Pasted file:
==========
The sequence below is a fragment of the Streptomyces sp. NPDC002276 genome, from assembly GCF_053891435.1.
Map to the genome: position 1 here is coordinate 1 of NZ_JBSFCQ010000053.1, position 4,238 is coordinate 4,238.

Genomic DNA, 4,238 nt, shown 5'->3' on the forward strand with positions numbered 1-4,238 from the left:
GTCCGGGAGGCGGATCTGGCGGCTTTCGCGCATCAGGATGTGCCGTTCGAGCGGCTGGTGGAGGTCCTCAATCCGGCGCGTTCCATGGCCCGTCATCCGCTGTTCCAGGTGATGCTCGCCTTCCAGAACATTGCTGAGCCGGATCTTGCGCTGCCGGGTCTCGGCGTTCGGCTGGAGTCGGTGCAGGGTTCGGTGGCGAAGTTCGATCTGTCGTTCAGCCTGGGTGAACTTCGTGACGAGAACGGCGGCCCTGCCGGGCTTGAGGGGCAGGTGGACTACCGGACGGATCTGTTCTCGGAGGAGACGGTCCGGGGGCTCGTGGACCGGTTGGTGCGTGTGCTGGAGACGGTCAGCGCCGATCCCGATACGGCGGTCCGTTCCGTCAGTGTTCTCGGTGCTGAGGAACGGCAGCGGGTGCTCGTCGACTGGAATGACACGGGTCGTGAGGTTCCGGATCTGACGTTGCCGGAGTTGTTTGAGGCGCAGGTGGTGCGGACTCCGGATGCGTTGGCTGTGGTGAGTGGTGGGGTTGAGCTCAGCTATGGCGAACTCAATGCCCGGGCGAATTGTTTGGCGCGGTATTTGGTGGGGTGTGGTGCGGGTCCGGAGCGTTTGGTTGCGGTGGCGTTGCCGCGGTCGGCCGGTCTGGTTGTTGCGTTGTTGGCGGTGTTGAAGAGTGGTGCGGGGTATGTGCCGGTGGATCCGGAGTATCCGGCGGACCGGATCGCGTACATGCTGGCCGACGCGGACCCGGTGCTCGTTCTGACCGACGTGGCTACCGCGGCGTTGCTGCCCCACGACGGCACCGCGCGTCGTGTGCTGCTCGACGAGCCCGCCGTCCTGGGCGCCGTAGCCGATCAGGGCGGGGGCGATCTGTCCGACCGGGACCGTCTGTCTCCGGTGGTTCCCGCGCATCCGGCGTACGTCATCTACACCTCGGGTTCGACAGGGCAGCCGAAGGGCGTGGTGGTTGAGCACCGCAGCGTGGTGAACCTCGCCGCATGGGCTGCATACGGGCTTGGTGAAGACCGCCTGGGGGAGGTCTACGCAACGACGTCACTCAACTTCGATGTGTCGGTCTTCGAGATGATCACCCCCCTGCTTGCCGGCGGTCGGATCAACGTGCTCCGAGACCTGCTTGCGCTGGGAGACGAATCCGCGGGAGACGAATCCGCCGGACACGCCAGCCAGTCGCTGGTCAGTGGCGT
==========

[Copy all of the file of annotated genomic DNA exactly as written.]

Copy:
The sequence below is a fragment of the Streptomyces sp. NPDC002276 genome, from assembly GCF_053891435.1.
Map to the genome: position 1 here is coordinate 1 of NZ_JBSFCQ010000053.1, position 4,238 is coordinate 4,238.

Genomic DNA, 4,238 nt, shown 5'->3' on the forward strand with positions numbered 1-4,238 from the left:
GTCCGGGAGGCGGATCTGGCGGCTTTCGCGCATCAGGATGTGCCGTTCGAGCGGCTGGTGGAGGTCCTCAATCCGGCGCGTTCCATGGCCCGTCATCCGCTGTTCCAGGTGATGCTCGCCTTCCAGAACATTGCTGAGCCGGATCTTGCGCTGCCGGGTCTCGGCGTTCGGCTGGAGTCGGTGCAGGGTTCGGTGGCGAAGTTCGATCTGTCGTTCAGCCTGGGTGAACTTCGTGACGAGAACGGCGGCCCTGCCGGGCTTGAGGGGCAGGTGGACTACCGGACGGATCTGTTCTCGGAGGAGACGGTCCGGGGGCTCGTGGACCGGTTGGTGCGTGTGCTGGAGACGGTCAGCGCCGATCCCGATACGGCGGTCCGTTCCGTCAGTGTTCTCGGTGCTGAGGAACGGCAGCGGGTGCTCGTCGACTGGAATGACACGGGTCGTGAGGTTCCGGATCTGACGTTGCCGGAGTTGTTTGAGGCGCAGGTGGTGCGGACTCCGGATGCGTTGGCTGTGGTGAGTGGTGGGGTTGAGCTCAGCTATGGCGAACTCAATGCCCGGGCGAATTGTTTGGCGCGGTATTTGGTGGGGTGTGGTGCGGGTCCGGAGCGTTTGGTTGCGGTGGCGTTGCCGCGGTCGGCCGGTCTGGTTGTTGCGTTGTTGGCGGTGTTGAAGAGTGGTGCGGGGTATGTGCCGGTGGATCCGGAGTATCCGGCGGACCGGATCGCGTACATGCTGGCCGACGCGGACCCGGTGCTCGTTCTGACCGACGTGGCTACCGCGGCGTTGCTGCCCCACGACGGCACCGCGCGTCGTGTGCTGCTCGACGAGCCCGCCGTCCTGGGCGCCGTAGCCGATCAGGGCGGGGGCGATCTGTCCGACCGGGACCGTCTGTCTCCGGTGGTTCCCGCGCATCCGGCGTACGTCATCTACACCTCGGGTTCGACAGGGCAGCCGAAGGGCGTGGTGGTTGAGCACCGCAGCGTGGTGAACCTCGCCGCATGGGCTGCATACGGGCTTGGTGAAGACCGCCTGGGGGAGGTCTACGCAACGACGTCACTCAACTTCGATGTGTCGGTCTTCGAGATGATCACCCCCCTGCTTGCCGGCGGTCGGATCAACGTGCTCCGAGACCTGCTTGCGCTGGGAGACGAATCCGCGGGAGACGAATCCGCCGGACACGCCAGCCAGTCGCTGGTCAGTGGCGT